Overall, companies like Shopify spend a significant amount of marketing dollars on affiliate payouts. This means bloggers and online marketers vouch for Shopify’s DIY system while regular WordPress developers get pushed to the side.
Prodigy, on the other hand, skips the affiliate marketing spending. Instead, Prodigy incentivizes the developers who are actually doing the hard work.
Maintain Full Control of Your eCommerce Website
Another highlight of the Prodigy Commerce platform involves how you’re able to control and customize elements of client stores.
The Prodigy team’s expertise is in the development of a ground-breaking eCommerce platform based on feedback, critiques, and pain points gathered from WooCommerce and Shopify developers. Because of this focus, the Prodigy team believes that the eCommerce store owners, business people, developers, and other stakeholders should be free to exercise their areas of expertise, without Prodigy hindering them in any way.
Prodigy refrains from completing website development work, both frontend and backend, for store owners. Prodigy provides the tools, affordable pricing, and necessary support for developers to create something special for their store owner clients.
According to Prodigy management, they only interact with store owners when those owners need help setting up their merchant accounts. The same can be said for when merchants have questions about the platform or running their day-to-day operations with the system. In addition, Prodigy is able to resolve issues for developers and answer any questions that may get passed along from their own clients.
If by chance, a store owner inquires the Prodigy team about website development work, it’s explained that Prodigy serves the role of the platform provider and directs the store owner back to the developer who manages the website.
Overall, Prodigy isn’t a potential competitor. It functions as part of your toolbox of resources in case something goes wrong or you can’t resolve a problem for a client.
How Prodigy Was Built
With these building blocks, the Prodigy team structured a platform that provides the versatility needed for developers to customize online stores as much as possible. In addition, Prodigy fulfilled the need for a recognizable infrastructure that only requires a small learning curve in situations where explanation to beginners is necessary.
Hand-selected Integration Partners
Yes, Ruby on Rails and React provided the building framework, and WordPress allows for immediate adoption and simple content creation. But Prodigy expands past those preliminary elements to ensure that all aspects of eCommerce get covered for both small and large online stores.
In doing so, Prodigy partners and integrates with several eCommerce apps and software options, from tax management tools to shipping systems and tracking essentials to security apps. These are all configured into Prodigy, creating one seamless unit, not a collection of add-ons.
The list of built-in integrations include:
- ShipEngine for all shipping essentials like calculations for multiple regions and countries.
- TaxJar for sales tax calculations, automated customer charging, and a fully integrated, one-click solution to activate this feature.
- Google Analytics for connecting to your online store and learning about specific insights like custom behavior.
- Facebook Pixel for linking stores to Facebook accounts and obtaining data from Facebook marketing and ad-placement efforts that lead to the store.
- Abandoned cart recovery to automate messaging to customers who leave their carts filled with potential sales.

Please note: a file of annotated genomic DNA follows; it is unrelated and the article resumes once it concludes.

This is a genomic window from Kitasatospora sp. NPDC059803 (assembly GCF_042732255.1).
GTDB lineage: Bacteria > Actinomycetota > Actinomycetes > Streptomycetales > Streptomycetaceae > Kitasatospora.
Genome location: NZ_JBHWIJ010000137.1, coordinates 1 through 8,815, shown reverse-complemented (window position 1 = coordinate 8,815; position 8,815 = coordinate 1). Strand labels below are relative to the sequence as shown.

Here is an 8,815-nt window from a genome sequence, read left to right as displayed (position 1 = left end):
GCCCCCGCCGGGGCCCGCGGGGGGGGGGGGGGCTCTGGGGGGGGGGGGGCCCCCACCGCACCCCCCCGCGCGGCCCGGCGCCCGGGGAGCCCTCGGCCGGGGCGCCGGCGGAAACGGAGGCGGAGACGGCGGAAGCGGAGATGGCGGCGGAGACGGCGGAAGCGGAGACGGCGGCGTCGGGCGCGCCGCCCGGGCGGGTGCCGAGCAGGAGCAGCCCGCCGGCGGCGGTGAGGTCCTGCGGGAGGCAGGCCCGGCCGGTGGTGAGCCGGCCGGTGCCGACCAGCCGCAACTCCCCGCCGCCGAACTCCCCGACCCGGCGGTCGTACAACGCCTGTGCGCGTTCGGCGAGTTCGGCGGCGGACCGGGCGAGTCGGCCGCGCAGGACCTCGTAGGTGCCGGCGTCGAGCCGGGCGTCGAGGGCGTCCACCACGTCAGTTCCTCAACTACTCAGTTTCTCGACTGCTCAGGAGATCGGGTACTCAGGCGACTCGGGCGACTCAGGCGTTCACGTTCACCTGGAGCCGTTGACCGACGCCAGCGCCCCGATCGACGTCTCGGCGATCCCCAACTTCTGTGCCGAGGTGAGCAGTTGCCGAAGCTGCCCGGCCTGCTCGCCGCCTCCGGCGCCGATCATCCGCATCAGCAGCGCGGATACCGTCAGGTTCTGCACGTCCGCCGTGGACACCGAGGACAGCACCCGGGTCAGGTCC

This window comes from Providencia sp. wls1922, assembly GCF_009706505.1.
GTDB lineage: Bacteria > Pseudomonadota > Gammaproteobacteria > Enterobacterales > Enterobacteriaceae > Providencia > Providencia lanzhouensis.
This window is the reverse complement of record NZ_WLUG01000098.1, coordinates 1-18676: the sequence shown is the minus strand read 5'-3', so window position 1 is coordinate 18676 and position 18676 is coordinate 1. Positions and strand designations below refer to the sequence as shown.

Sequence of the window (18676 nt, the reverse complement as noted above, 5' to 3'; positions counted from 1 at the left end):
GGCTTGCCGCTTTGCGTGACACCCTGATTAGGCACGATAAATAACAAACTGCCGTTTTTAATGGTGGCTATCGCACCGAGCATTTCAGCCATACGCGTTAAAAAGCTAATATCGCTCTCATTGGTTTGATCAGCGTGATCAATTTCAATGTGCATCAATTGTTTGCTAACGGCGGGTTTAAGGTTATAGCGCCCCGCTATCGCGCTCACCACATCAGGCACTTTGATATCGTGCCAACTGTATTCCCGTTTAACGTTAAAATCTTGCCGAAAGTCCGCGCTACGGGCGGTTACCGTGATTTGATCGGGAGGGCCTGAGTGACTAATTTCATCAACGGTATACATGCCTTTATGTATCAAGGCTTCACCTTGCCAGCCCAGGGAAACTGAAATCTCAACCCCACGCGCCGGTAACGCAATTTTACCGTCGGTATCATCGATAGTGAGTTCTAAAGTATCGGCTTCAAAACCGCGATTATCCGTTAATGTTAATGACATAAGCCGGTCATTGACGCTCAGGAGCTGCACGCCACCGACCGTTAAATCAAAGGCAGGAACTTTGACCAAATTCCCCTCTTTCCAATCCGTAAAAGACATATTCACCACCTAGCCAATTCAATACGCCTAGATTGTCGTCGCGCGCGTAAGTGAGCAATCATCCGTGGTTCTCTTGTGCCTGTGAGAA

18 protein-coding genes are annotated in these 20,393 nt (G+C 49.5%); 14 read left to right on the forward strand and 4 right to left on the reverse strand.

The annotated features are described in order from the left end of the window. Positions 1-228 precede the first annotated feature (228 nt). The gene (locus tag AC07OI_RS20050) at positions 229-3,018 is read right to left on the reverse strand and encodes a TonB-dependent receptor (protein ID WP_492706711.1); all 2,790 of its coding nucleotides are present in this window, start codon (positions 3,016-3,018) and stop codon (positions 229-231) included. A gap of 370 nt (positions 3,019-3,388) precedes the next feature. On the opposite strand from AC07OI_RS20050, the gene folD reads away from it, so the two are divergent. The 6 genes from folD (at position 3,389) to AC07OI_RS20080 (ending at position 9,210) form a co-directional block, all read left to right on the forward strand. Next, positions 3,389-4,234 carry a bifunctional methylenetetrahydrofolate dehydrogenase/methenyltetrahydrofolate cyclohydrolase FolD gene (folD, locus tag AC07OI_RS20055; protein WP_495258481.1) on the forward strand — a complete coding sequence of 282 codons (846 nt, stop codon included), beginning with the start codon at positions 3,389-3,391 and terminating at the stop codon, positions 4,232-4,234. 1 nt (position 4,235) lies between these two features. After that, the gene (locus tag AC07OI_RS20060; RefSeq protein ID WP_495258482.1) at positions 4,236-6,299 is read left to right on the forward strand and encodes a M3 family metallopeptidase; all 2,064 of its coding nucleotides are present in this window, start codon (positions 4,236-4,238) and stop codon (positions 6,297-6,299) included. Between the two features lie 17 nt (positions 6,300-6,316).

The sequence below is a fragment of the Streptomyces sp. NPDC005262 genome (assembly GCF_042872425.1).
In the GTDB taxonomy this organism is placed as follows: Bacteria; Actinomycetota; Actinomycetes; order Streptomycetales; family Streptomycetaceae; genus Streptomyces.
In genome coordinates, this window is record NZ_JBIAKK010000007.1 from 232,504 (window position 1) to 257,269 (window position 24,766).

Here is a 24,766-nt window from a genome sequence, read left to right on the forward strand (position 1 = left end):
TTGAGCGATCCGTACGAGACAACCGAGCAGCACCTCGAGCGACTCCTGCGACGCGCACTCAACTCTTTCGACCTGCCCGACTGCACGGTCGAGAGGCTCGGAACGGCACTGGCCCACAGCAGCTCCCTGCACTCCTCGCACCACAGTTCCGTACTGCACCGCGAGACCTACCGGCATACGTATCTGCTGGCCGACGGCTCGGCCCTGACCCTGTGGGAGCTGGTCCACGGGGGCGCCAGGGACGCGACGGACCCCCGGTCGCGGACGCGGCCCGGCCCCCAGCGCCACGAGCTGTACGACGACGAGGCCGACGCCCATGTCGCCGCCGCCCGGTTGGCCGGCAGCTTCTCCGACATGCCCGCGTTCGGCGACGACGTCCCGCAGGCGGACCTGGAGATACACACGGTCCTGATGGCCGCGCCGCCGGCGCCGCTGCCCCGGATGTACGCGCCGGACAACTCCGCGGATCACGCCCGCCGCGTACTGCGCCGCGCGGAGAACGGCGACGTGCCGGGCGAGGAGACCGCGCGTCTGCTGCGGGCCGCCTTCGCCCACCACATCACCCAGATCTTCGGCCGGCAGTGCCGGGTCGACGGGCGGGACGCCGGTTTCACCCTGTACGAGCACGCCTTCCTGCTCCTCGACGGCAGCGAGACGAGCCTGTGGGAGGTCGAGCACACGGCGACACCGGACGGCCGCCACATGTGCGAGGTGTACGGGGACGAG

- Fraud analysis, with MaxMind minFraud, to block customers with ill-intentions and identify fraudulent activity before it costs store owners.
- Fully-integrated payments that get activated with a quick set up and place payments into a merchant account as sales compile.
Prodigy Commerce vs WooCommerce: Relieving the Pain Points
The folks at Prodigy have made it clear that they love WordPress, but that it needs a more scalable, dependable eCommerce solution, especially with increasing competition from Shopify. It’s apparent that the WordPress CMS stands out and provides far superior website building, content creation, and customization tools than Shopify. Yet, WooCommerce functions as the start to a puzzle of add-ons and extensions when building an online store. That poses security threats, stability and compatibility issues, and clunky websites where developers must manage numerous tools when it could be consolidated into one.
Many prospective store owners recognize the complexity of WooCommerce and instead opt for Shopify’s DYI solution, saving them time, frustration, and money. Unfortunately, that leaves WordPress developers with less work and Shopify users with a platform lacking in quality content management elements. Not to mention, Shopify’s coding language isn’t well-known, and the store owner has to pay a subscription, so everyone loses in some respect.
Prodigy’s free, hosted solution shifts the balance back into the hands of developers, while also bringing store owners back to a quality CMS linked to an eCommerce platform designed for scaling.
With any new platform, questions arise. Comparisons are often the best way to address these issues.
Below, view how Prodigy compares with WooCommerce in several areas.
Prodigy vs WooCommerce: A Technical Comparison
|Architecture||Simplified, with fewer plugins and extensions, less bloat and security problems.||Typically requires add-ons and extensions, leading to several moving parts, bloated sites, and security issues.|
|Speed||Reliable (AWS) hosting with built-in integrations, leading to faster websites.||High speeds are entirely possible, but dependent on hosting, themes, and add-ons.|
|Hosting||The Prodigy platform is hosted by AWS. The WordPress side of the operation requires basic, low-cost, self-hosting.||Self-hosted and open-source, requiring you to find a powerful, reliable, and often expensive hosting provider.|
|Security||Secure infrastructure as a hosted solution. Built-in fraud analysis from MaxMind minFraud, automatic updates, and no add-ons that cause vulnerabilities.||Self-hosted platform with various add-ons, both of which raise questions about security. No built-in security features.|